AWS Lambda is definitely one of the most fascinating services I have come across in the last years. As a web developer, the prospect of not having to deal with servers and scaling at all anymore, not even in the abstract sense of Heroku's dynos, is exhilarating.
And I'm not even that averse to doing ops stuff like many other developers. For example, I picked up Ansible about two years ago and have been using it to manage my own (DigitalOcean) servers ever since and even replaced Capistrano with a custom Ansible playbook to deploy my Rails apps.
Lambda really reminds me of how Elon Musk talks about reasoning from first principles rather than by analogy. AWS already offered a "traditional" cloud hosting service with EC2, and a managed one with Elastic Beanstalk, but with Lambda they really sat down and said "OK, let's start from scratch. A developers writes some code and wants to run it. We at AWS have all these regions, servers, databases and whatnot. What would be the easiest way we could let developers run their code without caring about any of it?" And the result is Lambda - upload your code in small chunks (functions) and run it, without thinking about servers or scaling at all.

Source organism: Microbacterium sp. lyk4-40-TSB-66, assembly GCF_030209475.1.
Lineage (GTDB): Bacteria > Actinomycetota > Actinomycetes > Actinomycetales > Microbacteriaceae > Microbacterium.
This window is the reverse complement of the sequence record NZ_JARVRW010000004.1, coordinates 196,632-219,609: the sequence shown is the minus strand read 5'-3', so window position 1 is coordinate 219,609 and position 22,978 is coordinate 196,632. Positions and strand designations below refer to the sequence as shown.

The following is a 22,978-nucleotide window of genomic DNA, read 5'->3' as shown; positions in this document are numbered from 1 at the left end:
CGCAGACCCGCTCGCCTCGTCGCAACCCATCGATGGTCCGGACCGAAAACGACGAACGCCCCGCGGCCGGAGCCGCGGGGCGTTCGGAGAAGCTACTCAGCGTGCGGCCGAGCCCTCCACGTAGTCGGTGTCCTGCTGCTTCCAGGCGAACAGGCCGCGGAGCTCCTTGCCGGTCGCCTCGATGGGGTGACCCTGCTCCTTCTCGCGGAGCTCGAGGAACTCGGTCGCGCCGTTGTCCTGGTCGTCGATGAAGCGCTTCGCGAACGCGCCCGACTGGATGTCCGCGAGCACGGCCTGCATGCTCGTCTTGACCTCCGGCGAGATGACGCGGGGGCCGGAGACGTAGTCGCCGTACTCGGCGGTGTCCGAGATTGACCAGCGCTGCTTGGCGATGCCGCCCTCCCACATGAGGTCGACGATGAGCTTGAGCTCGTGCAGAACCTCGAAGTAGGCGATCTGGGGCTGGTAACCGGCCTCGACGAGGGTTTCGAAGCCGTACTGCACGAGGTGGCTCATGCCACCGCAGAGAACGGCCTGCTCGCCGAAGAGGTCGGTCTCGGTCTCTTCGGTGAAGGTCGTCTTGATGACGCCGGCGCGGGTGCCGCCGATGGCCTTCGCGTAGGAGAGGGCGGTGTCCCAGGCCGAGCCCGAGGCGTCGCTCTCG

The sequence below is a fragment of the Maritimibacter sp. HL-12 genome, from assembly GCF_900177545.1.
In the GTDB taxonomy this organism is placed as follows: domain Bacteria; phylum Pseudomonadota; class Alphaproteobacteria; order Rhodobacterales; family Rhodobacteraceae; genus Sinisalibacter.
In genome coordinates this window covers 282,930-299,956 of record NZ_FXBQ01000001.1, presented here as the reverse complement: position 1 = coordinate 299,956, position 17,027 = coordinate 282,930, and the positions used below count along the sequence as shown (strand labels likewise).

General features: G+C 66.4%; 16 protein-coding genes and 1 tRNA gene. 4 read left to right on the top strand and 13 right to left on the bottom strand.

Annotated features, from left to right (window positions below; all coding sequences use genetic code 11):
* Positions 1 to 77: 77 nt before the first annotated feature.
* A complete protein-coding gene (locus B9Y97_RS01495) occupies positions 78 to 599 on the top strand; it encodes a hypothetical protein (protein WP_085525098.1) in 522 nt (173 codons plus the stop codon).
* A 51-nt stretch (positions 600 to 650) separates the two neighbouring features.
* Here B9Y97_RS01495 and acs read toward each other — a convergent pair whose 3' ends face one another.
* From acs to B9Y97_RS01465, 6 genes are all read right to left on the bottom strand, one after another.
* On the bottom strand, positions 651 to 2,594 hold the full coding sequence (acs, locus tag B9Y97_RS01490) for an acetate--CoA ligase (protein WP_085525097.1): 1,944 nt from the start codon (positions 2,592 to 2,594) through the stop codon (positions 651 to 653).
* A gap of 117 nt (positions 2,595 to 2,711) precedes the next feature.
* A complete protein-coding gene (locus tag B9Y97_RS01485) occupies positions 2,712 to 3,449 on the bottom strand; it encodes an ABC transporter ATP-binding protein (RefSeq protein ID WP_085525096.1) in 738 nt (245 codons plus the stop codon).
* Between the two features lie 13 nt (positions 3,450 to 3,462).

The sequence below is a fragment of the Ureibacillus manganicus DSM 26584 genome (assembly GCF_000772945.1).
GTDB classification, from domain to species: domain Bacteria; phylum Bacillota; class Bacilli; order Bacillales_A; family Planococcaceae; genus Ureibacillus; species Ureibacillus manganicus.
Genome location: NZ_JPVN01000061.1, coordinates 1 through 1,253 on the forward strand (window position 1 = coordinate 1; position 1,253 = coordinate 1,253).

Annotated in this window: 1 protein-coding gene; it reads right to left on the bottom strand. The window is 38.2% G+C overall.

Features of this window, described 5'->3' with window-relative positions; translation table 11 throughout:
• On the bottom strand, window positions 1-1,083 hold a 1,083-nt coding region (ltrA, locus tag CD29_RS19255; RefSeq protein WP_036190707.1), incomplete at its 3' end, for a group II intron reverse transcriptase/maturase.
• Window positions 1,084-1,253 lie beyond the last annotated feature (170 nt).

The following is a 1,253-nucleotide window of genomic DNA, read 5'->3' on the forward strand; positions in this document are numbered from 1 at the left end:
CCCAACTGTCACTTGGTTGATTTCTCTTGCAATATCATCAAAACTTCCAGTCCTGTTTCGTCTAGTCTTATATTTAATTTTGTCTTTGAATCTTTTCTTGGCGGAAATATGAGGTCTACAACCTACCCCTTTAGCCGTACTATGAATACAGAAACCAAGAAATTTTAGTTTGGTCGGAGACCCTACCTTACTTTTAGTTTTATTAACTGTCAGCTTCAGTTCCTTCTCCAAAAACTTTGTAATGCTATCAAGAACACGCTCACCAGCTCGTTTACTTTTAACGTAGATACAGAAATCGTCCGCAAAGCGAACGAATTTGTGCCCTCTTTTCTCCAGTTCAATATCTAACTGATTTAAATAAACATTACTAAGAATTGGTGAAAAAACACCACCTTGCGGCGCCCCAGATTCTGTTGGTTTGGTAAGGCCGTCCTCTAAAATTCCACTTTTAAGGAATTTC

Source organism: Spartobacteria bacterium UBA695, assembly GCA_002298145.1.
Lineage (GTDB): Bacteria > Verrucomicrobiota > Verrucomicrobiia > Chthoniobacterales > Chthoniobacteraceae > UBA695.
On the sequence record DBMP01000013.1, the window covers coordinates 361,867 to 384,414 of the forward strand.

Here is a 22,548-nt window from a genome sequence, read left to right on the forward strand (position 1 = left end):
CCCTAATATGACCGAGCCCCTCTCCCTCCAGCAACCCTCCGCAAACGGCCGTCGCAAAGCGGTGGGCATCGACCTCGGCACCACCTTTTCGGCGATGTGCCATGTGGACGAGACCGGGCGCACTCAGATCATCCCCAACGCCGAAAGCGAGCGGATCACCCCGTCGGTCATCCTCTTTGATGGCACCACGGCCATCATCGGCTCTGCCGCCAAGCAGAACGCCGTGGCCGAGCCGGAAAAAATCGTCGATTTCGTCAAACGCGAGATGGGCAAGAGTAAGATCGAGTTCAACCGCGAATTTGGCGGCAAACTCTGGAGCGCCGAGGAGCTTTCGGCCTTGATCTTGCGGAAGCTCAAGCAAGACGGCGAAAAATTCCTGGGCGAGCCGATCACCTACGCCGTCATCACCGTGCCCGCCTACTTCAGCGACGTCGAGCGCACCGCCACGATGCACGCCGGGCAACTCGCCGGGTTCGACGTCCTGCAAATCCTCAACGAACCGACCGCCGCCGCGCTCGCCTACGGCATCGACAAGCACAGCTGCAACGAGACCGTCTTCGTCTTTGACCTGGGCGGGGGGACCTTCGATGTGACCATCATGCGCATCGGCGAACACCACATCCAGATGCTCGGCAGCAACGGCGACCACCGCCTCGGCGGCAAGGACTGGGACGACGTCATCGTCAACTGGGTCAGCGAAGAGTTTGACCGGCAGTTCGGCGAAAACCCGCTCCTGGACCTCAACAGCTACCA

Googling further, of course someone had already written and released a script you can use to package up your Ruby script with Traveling Ruby and push it to Lambda. I tried it and it worked fine, but since Ansible is my weapon of choice to script and automate every possible workflow, I ported over the Bash script into a Ansible role:
Thanks to Loren Norman who did the bulk of the work by writing the original script!
I am eagerly awaiting the day that AWS announces native Ruby support for Lambda and who knows, maybe at some point we can deploy a full Rails app to Lambda (or one of the competitors, which I'm sure will pop up soon).